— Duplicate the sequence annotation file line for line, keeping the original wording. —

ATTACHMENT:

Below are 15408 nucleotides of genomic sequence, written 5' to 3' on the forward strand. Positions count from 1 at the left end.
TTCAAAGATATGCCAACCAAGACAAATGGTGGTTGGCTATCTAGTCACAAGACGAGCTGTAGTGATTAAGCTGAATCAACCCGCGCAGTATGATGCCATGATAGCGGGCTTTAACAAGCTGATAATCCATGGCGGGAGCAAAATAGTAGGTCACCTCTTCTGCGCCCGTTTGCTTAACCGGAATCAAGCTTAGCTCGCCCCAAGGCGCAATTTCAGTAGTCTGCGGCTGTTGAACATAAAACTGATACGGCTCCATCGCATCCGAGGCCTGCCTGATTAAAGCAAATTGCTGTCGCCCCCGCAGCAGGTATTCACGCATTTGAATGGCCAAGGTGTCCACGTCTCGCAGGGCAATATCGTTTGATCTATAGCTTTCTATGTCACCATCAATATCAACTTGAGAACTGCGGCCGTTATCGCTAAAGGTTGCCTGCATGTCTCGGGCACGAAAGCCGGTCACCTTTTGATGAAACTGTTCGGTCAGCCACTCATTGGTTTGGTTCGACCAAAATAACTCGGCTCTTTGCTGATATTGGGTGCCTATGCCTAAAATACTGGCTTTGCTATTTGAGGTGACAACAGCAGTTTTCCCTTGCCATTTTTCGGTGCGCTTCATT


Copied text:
Below are 15408 nucleotides of genomic sequence, written 5' to 3' on the forward strand. Positions count from 1 at the left end.
TTCAAAGATATGCCAACCAAGACAAATGGTGGTTGGCTATCTAGTCACAAGACGAGCTGTAGTGATTAAGCTGAATCAACCCGCGCAGTATGATGCCATGATAGCGGGCTTTAACAAGCTGATAATCCATGGCGGGAGCAAAATAGTAGGTCACCTCTTCTGCGCCCGTTTGCTTAACCGGAATCAAGCTTAGCTCGCCCCAAGGCGCAATTTCAGTAGTCTGCGGCTGTTGAACATAAAACTGATACGGCTCCATCGCATCCGAGGCCTGCCTGATTAAAGCAAATTGCTGTCGCCCCCGCAGCAGGTATTCACGCATTTGAATGGCCAAGGTGTCCACGTCTCGCAGGGCAATATCGTTTGATCTATAGCTTTCTATGTCACCATCAATATCAACTTGAGAACTGCGGCCGTTATCGCTAAAGGTTGCCTGCATGTCTCGGGCACGAAAGCCGGTCACCTTTTGATGAAACTGTTCGGTCAGCCACTCATTGGTTTGGTTCGACCAAAATAACTCGGCTCTTTGCTGATATTGGGTGCCTATGCCTAAAATACTGGCTTTGCTATTTGAGGTGACAACAGCAGTTTTCCCTTGCCATTTTTCGGTGCGCTTCATT